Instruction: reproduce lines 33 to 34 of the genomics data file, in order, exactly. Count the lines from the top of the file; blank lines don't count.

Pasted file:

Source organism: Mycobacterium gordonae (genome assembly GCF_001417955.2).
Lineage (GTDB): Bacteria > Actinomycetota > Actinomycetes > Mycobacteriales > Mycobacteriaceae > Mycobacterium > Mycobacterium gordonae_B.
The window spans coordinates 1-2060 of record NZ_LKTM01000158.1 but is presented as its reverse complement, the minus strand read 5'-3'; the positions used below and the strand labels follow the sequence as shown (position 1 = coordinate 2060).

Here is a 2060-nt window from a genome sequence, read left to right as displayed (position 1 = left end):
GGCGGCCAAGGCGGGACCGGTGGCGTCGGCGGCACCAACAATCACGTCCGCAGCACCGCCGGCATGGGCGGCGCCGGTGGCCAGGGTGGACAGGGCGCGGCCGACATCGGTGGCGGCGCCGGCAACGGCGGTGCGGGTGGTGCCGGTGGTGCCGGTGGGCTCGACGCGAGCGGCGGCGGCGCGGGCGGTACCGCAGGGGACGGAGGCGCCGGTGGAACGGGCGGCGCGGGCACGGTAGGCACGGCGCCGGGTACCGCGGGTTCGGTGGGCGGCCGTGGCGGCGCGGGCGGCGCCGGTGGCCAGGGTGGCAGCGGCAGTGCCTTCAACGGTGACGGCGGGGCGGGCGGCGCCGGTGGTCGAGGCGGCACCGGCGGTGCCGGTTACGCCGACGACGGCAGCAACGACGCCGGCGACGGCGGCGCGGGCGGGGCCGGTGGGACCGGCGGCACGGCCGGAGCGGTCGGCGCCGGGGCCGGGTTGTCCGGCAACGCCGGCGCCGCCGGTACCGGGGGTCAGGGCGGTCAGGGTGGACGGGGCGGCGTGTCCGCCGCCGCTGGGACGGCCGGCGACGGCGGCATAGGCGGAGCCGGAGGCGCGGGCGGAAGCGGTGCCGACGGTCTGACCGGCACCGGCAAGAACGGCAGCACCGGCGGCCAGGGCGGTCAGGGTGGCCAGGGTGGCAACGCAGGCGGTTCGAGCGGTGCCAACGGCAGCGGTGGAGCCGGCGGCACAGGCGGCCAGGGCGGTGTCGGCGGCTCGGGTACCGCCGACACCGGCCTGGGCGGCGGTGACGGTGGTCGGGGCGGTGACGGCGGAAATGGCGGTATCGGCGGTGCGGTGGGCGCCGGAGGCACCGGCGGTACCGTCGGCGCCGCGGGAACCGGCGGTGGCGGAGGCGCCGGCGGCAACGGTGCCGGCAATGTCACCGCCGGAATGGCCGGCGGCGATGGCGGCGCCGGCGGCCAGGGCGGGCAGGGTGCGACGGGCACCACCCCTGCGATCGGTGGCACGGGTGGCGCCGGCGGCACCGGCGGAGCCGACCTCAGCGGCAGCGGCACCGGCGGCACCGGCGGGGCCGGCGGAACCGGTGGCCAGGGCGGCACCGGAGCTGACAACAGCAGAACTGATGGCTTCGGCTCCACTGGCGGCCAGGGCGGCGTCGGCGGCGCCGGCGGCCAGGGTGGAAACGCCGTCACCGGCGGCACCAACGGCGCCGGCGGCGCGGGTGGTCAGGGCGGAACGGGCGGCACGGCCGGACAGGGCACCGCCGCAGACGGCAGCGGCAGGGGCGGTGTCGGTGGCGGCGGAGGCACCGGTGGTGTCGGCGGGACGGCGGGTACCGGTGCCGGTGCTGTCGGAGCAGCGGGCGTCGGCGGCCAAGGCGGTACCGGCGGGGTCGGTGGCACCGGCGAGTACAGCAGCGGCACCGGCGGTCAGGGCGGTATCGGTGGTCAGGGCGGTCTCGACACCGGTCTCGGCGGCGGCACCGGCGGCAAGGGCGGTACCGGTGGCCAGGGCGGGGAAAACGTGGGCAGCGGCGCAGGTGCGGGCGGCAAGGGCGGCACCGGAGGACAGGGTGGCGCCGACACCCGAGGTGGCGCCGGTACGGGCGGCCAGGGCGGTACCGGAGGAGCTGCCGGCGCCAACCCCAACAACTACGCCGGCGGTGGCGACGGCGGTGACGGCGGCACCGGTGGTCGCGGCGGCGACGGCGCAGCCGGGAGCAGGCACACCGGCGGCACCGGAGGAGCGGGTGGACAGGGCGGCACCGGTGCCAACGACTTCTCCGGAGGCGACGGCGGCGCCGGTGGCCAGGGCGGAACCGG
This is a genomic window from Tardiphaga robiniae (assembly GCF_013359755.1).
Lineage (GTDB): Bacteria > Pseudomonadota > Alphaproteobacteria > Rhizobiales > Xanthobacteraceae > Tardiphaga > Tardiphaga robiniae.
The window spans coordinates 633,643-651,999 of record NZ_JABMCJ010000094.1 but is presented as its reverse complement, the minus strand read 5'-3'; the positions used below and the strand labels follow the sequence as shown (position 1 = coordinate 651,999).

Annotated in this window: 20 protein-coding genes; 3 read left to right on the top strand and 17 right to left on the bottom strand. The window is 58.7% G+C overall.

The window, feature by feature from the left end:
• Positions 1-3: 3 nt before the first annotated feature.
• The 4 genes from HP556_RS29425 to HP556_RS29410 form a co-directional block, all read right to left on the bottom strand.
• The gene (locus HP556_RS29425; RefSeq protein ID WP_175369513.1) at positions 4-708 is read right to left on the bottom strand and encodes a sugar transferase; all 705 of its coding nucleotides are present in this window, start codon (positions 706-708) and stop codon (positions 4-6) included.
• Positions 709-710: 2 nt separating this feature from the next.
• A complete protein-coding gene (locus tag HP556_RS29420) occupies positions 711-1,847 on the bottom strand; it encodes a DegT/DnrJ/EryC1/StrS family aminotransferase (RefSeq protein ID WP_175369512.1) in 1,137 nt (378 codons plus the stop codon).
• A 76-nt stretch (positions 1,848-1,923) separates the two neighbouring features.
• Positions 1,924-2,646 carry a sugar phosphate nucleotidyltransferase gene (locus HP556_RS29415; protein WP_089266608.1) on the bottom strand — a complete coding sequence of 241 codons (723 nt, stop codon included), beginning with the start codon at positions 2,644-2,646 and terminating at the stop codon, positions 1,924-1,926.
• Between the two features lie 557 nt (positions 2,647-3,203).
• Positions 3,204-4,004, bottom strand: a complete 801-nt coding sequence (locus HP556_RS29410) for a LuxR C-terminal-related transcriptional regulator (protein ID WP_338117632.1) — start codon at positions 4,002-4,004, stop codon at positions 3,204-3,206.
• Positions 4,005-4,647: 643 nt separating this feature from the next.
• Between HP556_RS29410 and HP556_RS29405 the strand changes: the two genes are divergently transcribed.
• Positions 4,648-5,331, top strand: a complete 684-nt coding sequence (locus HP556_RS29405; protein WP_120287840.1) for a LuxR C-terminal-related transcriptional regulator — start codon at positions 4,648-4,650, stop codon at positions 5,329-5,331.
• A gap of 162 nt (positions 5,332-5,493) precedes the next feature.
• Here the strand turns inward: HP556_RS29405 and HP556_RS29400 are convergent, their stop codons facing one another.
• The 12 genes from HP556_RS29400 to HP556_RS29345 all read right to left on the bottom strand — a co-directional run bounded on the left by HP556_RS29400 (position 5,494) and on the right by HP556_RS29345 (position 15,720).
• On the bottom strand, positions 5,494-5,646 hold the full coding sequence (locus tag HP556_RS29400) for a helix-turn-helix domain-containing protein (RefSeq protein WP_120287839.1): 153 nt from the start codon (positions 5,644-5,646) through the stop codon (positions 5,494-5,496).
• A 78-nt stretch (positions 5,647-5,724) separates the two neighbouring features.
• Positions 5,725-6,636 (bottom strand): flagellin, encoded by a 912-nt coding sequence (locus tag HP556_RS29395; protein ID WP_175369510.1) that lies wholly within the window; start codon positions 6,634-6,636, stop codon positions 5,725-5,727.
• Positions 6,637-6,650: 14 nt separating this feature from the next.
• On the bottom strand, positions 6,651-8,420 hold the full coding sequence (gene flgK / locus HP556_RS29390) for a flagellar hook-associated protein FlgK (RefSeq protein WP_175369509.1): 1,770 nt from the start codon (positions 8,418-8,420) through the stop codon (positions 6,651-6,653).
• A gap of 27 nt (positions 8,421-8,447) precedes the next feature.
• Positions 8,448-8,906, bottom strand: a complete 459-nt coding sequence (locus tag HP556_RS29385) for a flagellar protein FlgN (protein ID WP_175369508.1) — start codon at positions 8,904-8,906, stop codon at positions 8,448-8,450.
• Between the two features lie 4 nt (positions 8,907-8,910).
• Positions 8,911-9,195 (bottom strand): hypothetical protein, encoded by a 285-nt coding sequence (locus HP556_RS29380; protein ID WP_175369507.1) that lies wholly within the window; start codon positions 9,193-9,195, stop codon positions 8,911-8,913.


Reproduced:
• Between the two features lie 4 nt (positions 8,907-8,910).
• Positions 8,911-9,195 (bottom strand): hypothetical protein, encoded by a 285-nt coding sequence (locus HP556_RS29380; protein ID WP_175369507.1) that lies wholly within the window; start codon positions 9,193-9,195, stop codon positions 8,911-8,913.